Saturday, August 16, 2014

August 16, 1967 - Errors & Ejections Highlight Walk-Off Win Over Cubs

Wednesday, August 16, 1967 - At Busch Stadium II (Nelson Briles - Starting Pitcher) - Opponent:  Chicago Cubs (Joe Niekro - Starting Pitcher) - Attendance:  42,228

The Cardinals completed a three-game sweep of the Chicago Cubs with a frenetic 4-3 walk-off win - scoring a pair of unearned runs in a ninth-inning that featured three Cubs' ejections stemming from three separate controversial calls - from three separate umpires.  Ah, those were the good old days - before the technological advances enabled instant replay to settle disputes - because watching Leo Durocher go ballistic was generally quite entertaining.

Prior to the ninth-inning Chicago meltdown, the game began with a rare base running blunder featuring the game's premier stolen base artist - Lou Brock.  The Cards' lead-off hitter singled off Cubs starter Joe Niekro to open the first-inning for St Louis - then with Curt Flood batting - Brock stole second.  When Flood also lined a single to center, third base coach Joe Schultz gave Lou the "stop" sign as the throw from center fielder Adolfo Phillips was cut off by second baseman Glen Beckert - Brock, who had rounded third expecting to be waved home, looked back at Beckert, then decided to keep running for home.  Unfortunately, the brief pause at third was costly, as Beckert made a perfect throw to catcher John Stephenson just in time to nail Brock.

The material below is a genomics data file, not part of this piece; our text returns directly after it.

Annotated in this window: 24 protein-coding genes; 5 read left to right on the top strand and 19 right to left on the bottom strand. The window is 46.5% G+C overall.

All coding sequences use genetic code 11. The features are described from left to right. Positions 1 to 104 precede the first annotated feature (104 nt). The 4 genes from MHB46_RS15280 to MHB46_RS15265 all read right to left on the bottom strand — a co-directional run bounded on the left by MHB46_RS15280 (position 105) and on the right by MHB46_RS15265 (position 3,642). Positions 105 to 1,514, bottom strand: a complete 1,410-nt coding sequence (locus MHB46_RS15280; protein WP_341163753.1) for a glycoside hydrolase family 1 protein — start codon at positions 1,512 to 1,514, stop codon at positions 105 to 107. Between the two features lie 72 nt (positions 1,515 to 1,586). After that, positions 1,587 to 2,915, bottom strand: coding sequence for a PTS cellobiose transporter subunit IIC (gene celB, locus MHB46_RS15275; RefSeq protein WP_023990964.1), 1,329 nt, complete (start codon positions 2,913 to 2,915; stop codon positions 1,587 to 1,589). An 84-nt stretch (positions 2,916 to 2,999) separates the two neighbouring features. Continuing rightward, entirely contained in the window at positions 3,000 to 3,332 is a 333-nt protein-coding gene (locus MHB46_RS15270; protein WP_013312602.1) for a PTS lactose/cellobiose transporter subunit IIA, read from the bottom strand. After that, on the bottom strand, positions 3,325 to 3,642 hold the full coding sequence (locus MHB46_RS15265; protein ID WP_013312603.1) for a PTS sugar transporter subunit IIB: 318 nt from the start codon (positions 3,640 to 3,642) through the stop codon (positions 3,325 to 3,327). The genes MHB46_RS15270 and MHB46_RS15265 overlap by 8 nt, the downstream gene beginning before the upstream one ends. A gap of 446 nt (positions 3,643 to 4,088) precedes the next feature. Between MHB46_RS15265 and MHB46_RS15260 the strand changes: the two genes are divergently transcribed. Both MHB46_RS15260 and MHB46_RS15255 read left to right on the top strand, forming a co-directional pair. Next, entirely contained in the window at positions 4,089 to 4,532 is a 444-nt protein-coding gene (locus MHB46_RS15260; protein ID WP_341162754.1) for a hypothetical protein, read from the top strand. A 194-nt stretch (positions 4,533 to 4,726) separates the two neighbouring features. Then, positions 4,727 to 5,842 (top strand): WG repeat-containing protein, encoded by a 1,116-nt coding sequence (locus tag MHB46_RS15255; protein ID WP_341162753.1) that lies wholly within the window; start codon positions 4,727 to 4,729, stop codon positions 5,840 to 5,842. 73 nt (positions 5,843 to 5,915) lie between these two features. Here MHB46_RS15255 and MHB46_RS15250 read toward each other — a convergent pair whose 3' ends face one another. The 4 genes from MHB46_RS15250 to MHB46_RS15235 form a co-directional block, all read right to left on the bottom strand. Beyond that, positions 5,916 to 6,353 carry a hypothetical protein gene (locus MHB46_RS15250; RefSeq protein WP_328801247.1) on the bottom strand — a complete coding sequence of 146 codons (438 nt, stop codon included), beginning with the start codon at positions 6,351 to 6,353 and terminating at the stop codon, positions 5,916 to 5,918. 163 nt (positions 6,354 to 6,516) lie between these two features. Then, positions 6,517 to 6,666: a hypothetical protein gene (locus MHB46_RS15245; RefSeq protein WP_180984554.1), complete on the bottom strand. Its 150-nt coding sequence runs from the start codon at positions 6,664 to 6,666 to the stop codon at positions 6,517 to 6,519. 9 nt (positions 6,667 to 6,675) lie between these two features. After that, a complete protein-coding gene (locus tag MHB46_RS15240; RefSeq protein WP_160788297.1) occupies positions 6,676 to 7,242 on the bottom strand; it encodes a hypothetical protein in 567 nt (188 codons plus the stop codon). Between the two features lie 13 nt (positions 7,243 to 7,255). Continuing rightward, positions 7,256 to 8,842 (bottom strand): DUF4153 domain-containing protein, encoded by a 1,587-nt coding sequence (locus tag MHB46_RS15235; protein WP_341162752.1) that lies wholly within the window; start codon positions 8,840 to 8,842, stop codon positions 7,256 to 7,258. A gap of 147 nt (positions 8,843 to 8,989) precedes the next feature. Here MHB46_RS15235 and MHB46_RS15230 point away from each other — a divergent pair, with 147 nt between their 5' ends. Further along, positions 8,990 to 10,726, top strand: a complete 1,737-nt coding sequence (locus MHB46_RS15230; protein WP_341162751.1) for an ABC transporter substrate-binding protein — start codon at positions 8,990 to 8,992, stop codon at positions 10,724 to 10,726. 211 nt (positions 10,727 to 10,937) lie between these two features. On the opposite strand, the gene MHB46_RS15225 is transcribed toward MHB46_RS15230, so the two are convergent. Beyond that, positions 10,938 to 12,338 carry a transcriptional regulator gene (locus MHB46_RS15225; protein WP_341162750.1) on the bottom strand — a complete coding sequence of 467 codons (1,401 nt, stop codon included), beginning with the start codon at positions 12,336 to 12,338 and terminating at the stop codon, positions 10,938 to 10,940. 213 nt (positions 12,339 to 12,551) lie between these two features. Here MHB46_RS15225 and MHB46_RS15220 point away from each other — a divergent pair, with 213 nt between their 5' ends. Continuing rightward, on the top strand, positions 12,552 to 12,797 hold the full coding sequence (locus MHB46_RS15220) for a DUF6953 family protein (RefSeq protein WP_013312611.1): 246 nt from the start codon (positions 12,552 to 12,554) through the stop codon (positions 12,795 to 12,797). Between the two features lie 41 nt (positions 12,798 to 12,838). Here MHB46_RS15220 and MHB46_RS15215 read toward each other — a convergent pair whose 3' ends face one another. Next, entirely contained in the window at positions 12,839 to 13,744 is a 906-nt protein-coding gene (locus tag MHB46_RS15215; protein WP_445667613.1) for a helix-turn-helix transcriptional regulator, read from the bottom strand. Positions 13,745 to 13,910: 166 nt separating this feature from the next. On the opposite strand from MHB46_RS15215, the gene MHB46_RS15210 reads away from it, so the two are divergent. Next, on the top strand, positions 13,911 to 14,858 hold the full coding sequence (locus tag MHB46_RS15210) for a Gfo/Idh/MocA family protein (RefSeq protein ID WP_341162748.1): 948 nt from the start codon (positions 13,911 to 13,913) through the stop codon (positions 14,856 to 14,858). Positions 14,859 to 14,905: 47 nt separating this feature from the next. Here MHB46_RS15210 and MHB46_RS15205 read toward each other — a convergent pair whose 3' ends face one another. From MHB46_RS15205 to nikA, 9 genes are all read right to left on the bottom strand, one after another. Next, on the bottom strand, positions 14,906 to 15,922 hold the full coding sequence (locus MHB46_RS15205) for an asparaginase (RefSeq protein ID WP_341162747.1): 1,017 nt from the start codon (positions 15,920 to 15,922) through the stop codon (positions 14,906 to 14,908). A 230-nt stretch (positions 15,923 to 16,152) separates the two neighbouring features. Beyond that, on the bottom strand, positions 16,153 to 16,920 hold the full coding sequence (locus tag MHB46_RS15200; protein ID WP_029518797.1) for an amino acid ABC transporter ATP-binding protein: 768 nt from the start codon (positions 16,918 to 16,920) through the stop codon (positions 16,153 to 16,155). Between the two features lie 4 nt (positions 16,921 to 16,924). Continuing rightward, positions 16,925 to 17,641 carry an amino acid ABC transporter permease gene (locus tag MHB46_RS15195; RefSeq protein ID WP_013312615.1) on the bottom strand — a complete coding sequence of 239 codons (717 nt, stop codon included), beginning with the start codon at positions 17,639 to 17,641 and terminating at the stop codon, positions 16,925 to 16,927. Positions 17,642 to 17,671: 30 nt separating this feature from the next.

Meanwhile, Flood was able to advance to second while all this was going on - and later scored when Orlando Cepeda lined another single to center.  The Cardinals had a 1-0 lead, but may well have run themselves out of a big inning.

The Cubs tied it in the second-inning, although they also missed out on a big inning.  Ron Santo led-off with a single off Cards starter Nelson Briles - then after Ernie Banks struck out, Clarence Jones singled - putting runners on first and second for Stephenson - who doubled to score Santo, as Jones stopped at third.  Adolfo Phillips was intentionally walked to load the bases, hoping to induce a double play ground ball from the light-hitting pitcher - Joe Niekro.  Niekro complied, hitting it to third baseman Mike Shannon, who quickly threw to catcher Tim McCarver for the force out at home - who in turn, had plenty of time to retire Niekro lumbering down to first.

In the fourth-inning, McCarver broke the 1-1 tie with a lead-off home run.

With the score still 2-1 in favor of St Louis as the Cubs hit in the seventh-inning, Briles retired the first two batters, but Don Kessinger kept the inning alive with a single - for Glen Beckert - who established a career high with five home runs in 1967.  He got one of them here to suddenly give the Cubs a 3-2 lead - silencing the Cardinal fans - while the Cub fans became quite a bit more vociferous.  In the stands, a few isolated fisticuffs broke out - but the real action happened on the field, as the Cardinals hit in the bottom of the ninth, still down by a run.